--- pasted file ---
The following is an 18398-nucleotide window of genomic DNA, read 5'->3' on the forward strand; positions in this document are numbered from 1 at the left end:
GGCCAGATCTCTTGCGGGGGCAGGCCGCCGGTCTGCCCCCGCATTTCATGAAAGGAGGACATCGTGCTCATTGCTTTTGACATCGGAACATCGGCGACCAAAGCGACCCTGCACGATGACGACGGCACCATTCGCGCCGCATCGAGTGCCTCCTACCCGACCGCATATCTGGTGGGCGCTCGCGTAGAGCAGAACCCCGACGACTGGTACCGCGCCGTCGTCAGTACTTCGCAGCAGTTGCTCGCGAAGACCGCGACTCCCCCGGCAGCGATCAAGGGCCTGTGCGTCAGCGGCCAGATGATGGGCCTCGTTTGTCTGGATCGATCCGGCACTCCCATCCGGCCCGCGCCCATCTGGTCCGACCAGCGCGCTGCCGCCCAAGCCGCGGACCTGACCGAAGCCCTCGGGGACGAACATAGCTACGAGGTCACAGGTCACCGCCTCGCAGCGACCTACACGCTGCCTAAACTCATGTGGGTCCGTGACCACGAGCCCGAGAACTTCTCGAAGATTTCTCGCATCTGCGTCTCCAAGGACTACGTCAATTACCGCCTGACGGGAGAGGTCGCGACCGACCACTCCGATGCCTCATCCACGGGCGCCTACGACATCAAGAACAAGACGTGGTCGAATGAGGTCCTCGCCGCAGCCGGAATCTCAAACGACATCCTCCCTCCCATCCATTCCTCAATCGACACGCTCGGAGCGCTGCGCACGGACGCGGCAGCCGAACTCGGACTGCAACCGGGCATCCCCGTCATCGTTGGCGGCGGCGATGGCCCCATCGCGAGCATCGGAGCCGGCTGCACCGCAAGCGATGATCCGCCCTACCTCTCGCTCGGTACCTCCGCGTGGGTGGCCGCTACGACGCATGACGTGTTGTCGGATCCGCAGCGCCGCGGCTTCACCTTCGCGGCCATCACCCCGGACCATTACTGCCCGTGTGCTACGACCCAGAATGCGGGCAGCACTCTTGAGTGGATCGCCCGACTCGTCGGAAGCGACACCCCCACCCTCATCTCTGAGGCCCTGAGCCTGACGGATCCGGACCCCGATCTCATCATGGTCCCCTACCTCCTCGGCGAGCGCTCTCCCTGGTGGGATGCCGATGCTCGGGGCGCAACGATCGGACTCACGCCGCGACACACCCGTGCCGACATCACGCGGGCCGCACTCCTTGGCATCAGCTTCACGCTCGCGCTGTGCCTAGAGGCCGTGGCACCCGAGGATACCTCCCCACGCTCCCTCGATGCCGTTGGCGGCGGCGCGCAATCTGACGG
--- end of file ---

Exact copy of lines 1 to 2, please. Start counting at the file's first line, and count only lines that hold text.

The following is an 18398-nucleotide window of genomic DNA, read 5'->3' on the forward strand; positions in this document are numbered from 1 at the left end:
GGCCAGATCTCTTGCGGGGGCAGGCCGCCGGTCTGCCCCCGCATTTCATGAAAGGAGGACATCGTGCTCATTGCTTTTGACATCGGAACATCGGCGACCAAAGCGACCCTGCACGATGACGACGGCACCATTCGCGCCGCATCGAGTGCCTCCTACCCGACCGCATATCTGGTGGGCGCTCGCGTAGAGCAGAACCCCGACGACTGGTACCGCGCCGTCGTCAGTACTTCGCAGCAGTTGCTCGCGAAGACCGCGACTCCCCCGGCAGCGATCAAGGGCCTGTGCGTCAGCGGCCAGATGATGGGCCTCGTTTGTCTGGATCGATCCGGCACTCCCATCCGGCCCGCGCCCATCTGGTCCGACCAGCGCGCTGCCGCCCAAGCCGCGGACCTGACCGAAGCCCTCGGGGACGAACATAGCTACGAGGTCACAGGTCACCGCCTCGCAGCGACCTACACGCTGCCTAAACTCATGTGGGTCCGTGACCACGAGCCCGAGAACTTCTCGAAGATTTCTCGCATCTGCGTCTCCAAGGACTACGTCAATTACCGCCTGACGGGAGAGGTCGCGACCGACCACTCCGATGCCTCATCCACGGGCGCCTACGACATCAAGAACAAGACGTGGTCGAATGAGGTCCTCGCCGCAGCCGGAATCTCAAACGACATCCTCCCTCCCATCCATTCCTCAATCGACACGCTCGGAGCGCTGCGCACGGACGCGGCAGCCGAACTCGGACTGCAACCGGGCATCCCCGTCATCGTTGGCGGCGGCGATGGCCCCATCGCGAGCATCGGAGCCGGCTGCACCGCAAGCGATGATCCGCCCTACCTCTCGCTCGGTACCTCCGCGTGGGTGGCCGCTACGACGCATGACGTGTTGTCGGATCCGCAGCGCCGCGGCTTCACCTTCGCGGCCATCACCCCGGACCATTACTGCCCGTGTGCTACGACCCAGAATGCGGGCAGCACTCTTGAGTGGATCGCCCGACTCGTCGGAAGCGACACCCCCACCCTCATCTCTGAGGCCCTGAGCCTGACGGATCCGGACCCCGATCTCATCATGGTCCCCTACCTCCTCGGCGAGCGCTCTCCCTGGTGGGATGCCGATGCTCGGGGCGCAACGATCGGACTCACGCCGCGACACACCCGTGCCGACATCACGCGGGCCGCACTCCTTGGCATCAGCTTCACGCTCGCGCTGTGCCTAGAGGCCGTGGCACCCGAGGATACCTCCCCACGCTCCCTCGATGCCGTTGGCGGCGGCGCGCAATCTGACGG